(3.5)

Multiplying (3.5) by \(\mathcal{B}\) and integrating by parts over \(\mathbb{R}^{3}\), we have

$$ \begin{aligned} &\frac {1}{2}\frac {d}{dt} \Vert \mathcal{B} \Vert _{L^{2}}^{2}+ \Vert \nabla \mathcal{B} \Vert _{L^{2}}^{2} \\ &\quad = \int ( -\textbf {u}_{1} \cdot \nabla \mathcal{B}-\textbf {v}\cdot \nabla \textbf {B}_{2}+\mathcal{B} \cdot \nabla \textbf {u}_{1}+ \textbf {B}_{2} \cdot \nabla \textbf {v}-\mathcal{B} \operatorname{div} \textbf {u}_{1}- \textbf {B}_{2} \operatorname{div} \textbf {v})\cdot \mathcal{B}\,dx \\ &\quad \triangleq \sum_{i=1}^{6} J_{i}. \end{aligned} $$
(3.6)

Now, we estimate \(J_{i}\) (\(i=1, 2, \ldots , 6\)) in (3.6) as follows. By virtue of (2.49), we have

$$ J_{1}=-\frac {1}{2} \int \textbf {u}_{1} \cdot \nabla \bigl( \vert \mathcal{B} \vert ^{2}\bigr)\,dx= \frac {1}{2} \int \operatorname{div} \textbf {u}_{1} \vert \mathcal{B} \vert ^{2}\,dx \leqslant \frac {\nu }{8} \Vert \nabla \mathcal{B} \Vert _{L^{2}}^{2}+ \Vert \mathcal{B} \Vert _{L^{2}}^{2} $$
(3.7)

and

$$ \begin{aligned} J_{2} &\leqslant C \Vert \textbf {v}\Vert _{L^{2}} \Vert \nabla \textbf {B}_{2} \Vert _{L^{3}} \Vert \mathcal{B} \Vert _{L^{6}} \\ &\leqslant \frac {\nu }{8} \Vert \nabla \mathcal{B} \Vert _{L^{2}}^{2}+C \bigl(1+ \bigl\Vert \nabla ^{2} \textbf {B}_{2} \bigr\Vert _{L^{2}}^{2} \bigr) \Vert \sqrt{\rho _{1}} \textbf {v}\Vert _{L^{2}}^{2}, \end{aligned} $$
(3.8)

and

$$ J_{3}+J_{4}+J_{5} \leqslant \frac {\nu }{4} \Vert \nabla \mathcal{B} \Vert _{L^{2}}^{2}+C \bigl(1+ \bigl\Vert \nabla ^{2} \textbf {B}_{2} \bigr\Vert _{L^{2}}^{2} \bigr) \Vert \sqrt{ \rho _{1}}\textbf {v}\Vert _{L^{2}}^{2}++ \Vert \mathcal{B} \Vert _{L^{2}}^{2}. $$
(3.9)

Next, for \(J_{6}\), we have from (1.15) that

$$ \begin{aligned} J_{6} &\leqslant C \Vert \textbf {B}_{2} \Vert _{L^{\infty }} \Vert \nabla \textbf {v}\Vert _{L^{2}} \Vert \mathcal{B} \Vert _{L^{2}} \\ &\leqslant C_{1} \Vert \nabla \textbf {v}\Vert _{L^{2}}^{2}+C \Vert \textbf {B}_{2} \Vert _{L^{6}} \Vert \nabla \textbf {B}_{2} \Vert _{L^{6}} \Vert \mathcal{B} \Vert _{L^{2}}^{2} \\ &\leqslant C_{1} \Vert \nabla \textbf {v}\Vert _{L^{2}}^{2}+C \bigl(1+ \bigl\Vert \nabla ^{2} \textbf {B}_{2} \bigr\Vert _{L^{2}}^{2} \bigr) \Vert \mathcal{B} \Vert _{L^{2}}^{2}. \end{aligned} $$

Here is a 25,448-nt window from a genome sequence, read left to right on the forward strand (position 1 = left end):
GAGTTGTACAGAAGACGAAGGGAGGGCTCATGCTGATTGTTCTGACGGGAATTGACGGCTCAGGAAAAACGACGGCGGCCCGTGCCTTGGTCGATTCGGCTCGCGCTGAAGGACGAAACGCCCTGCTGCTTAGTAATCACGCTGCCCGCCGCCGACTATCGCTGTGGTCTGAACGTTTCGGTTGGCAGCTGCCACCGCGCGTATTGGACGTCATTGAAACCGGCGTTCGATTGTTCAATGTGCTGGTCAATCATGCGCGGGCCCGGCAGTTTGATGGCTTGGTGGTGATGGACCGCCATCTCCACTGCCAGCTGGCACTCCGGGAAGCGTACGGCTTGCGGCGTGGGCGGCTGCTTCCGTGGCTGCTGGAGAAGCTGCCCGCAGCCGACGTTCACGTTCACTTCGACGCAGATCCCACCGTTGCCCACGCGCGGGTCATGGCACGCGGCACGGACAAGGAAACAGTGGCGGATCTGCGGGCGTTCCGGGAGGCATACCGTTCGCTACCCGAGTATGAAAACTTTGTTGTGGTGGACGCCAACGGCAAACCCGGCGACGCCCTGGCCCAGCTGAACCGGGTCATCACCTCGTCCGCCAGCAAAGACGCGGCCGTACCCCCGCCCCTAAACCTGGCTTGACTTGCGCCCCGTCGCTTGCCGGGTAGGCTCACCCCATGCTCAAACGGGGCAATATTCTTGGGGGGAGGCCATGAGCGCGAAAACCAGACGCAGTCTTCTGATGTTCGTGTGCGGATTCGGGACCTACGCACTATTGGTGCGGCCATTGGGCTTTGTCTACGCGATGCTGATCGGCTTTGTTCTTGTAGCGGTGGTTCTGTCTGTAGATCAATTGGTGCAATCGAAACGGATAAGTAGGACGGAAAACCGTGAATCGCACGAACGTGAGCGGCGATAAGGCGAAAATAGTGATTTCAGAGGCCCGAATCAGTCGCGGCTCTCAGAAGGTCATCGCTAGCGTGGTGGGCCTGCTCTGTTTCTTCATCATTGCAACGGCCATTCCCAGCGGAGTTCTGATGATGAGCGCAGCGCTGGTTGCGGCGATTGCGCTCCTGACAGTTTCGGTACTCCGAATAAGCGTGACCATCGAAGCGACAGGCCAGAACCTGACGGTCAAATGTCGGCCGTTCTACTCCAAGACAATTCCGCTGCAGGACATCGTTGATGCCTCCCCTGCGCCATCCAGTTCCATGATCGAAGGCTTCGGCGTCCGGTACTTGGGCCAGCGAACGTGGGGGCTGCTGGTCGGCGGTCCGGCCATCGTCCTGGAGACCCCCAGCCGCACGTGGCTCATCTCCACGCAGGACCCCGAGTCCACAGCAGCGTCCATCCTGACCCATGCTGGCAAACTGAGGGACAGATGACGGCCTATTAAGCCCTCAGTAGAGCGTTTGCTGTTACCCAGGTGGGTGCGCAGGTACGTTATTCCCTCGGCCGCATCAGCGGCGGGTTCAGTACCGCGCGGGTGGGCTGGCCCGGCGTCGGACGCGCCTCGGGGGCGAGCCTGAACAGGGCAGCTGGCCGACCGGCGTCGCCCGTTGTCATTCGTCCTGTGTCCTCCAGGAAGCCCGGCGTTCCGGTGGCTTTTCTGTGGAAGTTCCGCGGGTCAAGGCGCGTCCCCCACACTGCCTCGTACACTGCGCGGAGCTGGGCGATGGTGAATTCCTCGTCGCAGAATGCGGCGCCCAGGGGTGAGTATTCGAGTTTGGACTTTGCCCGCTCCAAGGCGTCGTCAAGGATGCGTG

(3.10)

Putting (3.6)–(3.10) into (3.5), we have

$$ \begin{aligned} &\frac {d}{dt} \Vert \mathcal{B} \Vert _{L^{2}}^{2}+ \Vert \nabla \mathcal{B} \Vert _{L^{2}}^{2} \\ &\quad \leqslant C_{1} \Vert \nabla \textbf {v}\Vert _{L^{2}}^{2}+C \bigl(1+ \bigl\Vert \nabla ^{2} \textbf {B}_{2} \bigr\Vert _{L^{2}}^{2} \bigr) \bigl( \Vert \sqrt{\rho _{1}} \textbf {v}\Vert _{L^{2}}^{2}+ \Vert \mathcal{B} \Vert _{L^{2}}^{2} \bigr). \end{aligned} $$
(3.11)

Multiplying (3.3) by \((C_{1}+1)\) and combining with (3.2) and (3.11), we obtain

$$ \begin{aligned} &\frac {d}{dt} \bigl( \Vert \sqrt{\rho _{1}}\textbf {v}\Vert _{L^{2}}^{2}+ \Vert \mathcal{B} \Vert _{L^{2}}^{2} \bigr)+ \Vert \nabla \textbf {v}\Vert _{L^{2}}^{2}+ \Vert \nabla \mathcal{B} \Vert _{L^{2}}^{2} \\ &\quad \leqslant C \bigl(1+ \bigl\Vert \nabla ^{2} \textbf {B}_{1} \bigr\Vert _{L^{2}}^{2} + \bigl\Vert \nabla ^{2} \textbf {B}_{2} \bigr\Vert _{L^{2}}^{2} \bigr) \bigl( \Vert \sqrt{ \rho _{1}}\textbf {v}\Vert _{L^{2}}^{2}+ \Vert \mathcal{B} \Vert _{L^{2}}^{2} \bigr) \\ & \quad \leqslant Ct \bigl(1+ \Vert \dot{\textbf {u}}_{2} \Vert _{L^{3}}^{2} \bigr) \biggl( \int _{0}^{t} \Vert \nabla \textbf {v}\Vert _{L^{2}}^{2}\,ds \biggr). \end{aligned} $$
(3.12)

Let

$$ \Phi (t)\triangleq \bigl( \Vert \sqrt{\rho _{1}} \textbf {v}\Vert _{L^{2}}^{2}+ \Vert \mathcal{B} \Vert _{L^{2}}^{2} \bigr)+ \int _{0}^{t} \bigl( \Vert \nabla \textbf {v}\Vert _{L^{2}}^{2}+ \Vert \nabla \mathcal{B} \Vert _{L^{2}}^{2} \bigr)\,ds. $$

Then, due to the fact that \(\rho _{1}\) has a positive lower bound, we infer from (3.12) that

$$ \Phi '(t)\leqslant A(t) \Phi (t)\quad \text{with } \Phi (0)=0, $$
(3.13)

where

$$ \begin{aligned} A(t) &\triangleq C t \bigl(1+ \Vert \dot{\textbf {u}}_{2} \Vert _{L^{3}}^{2} \bigr)+C \bigl(1+ \bigl\Vert \nabla ^{2} \textbf {B}_{1} \bigr\Vert _{L^{2}}^{2} + \bigl\Vert \nabla ^{2} \textbf {B}_{2} \bigr\Vert _{L^{2}}^{2} \bigr) \\ &\leqslant Ct \bigl(1+ \Vert \dot{\textbf {u}}_{2} \Vert _{L^{2}}^{2}+ \Vert \nabla \dot{\textbf {u}}_{2} \Vert _{L^{2}}^{2} \bigr)+C \bigl(1+ \bigl\Vert \nabla ^{2} \textbf {B}_{1} \bigr\Vert _{L^{2}}^{2} + \bigl\Vert \nabla ^{2} \textbf {B}_{2} \bigr\Vert _{L^{2}}^{2} \bigr). \end{aligned} $$

Since it holds by (1.15) that \(A(t)\in L^{1}(0, T)\), thus, we can infer from (3.13) and Gronwall’s inequality that

$$ \bigl( \Vert \textbf {v}\Vert _{L^{2}}^{2}+ \Vert \mathcal{B} \Vert _{L^{2}}^{2} \bigr)+ \int _{0}^{T} \bigl( \Vert \nabla \textbf {v}\Vert _{L^{2}}^{2}+ \Vert \nabla \mathcal{B} \Vert _{L^{2}}^{2} \bigr)\,dt=0, \quad \forall t \in [0, T], $$

so that

$$ \textbf {v}(x, t)=0, \qquad \mathcal{B}=0, \quad \text{a.e. on } \mathbb{R}^{3} \times [0, T], $$

which, combined with (3.2), yields

$$ \varrho (x, t)=0,\quad \text{a.e. on } \mathbb{R}^{3}\times [0, T]. $$

Thus, we complete the proof of Theorem 1.1. □

Availability of data and materials

Not applicable.

References

  1. Beale, J.T., Kato, T., Majda, A.: Remarks on the breakdown of smooth solutions for the 3-D Euler equations. Commun. Math. Phys. 94, 61–66 (1984)

    MathSciNet  Article  Google Scholar 

  2. Cabannes, H.: Theoretical Magnetofluiddynamics. Academic Press, New York (1970)

    Google Scholar 

  3. Chen, G.Q., Wang, D.: Global solution of nonlinear magnetohydrodynamics with large initial data. J. Differ. Equ. 182, 344–376 (2002)

    MathSciNet  Article  Google Scholar 

  4. Chen, G.Q., Wang, D.: Existence and continuous dependence of large solutions for the magnetohydrodynamic equations. Z. Angew. Math. Phys. 54, 608–632 (2003)

    MathSciNet  Article  Google Scholar 

  5. Cho, Y., Choe, H.J., Kim, H.: Unique solvability of the initial boundary value problems for compressible viscous fluids. J. Math. Pures Appl. 83(2), 243–275 (2004)

    MathSciNet  Article  Google Scholar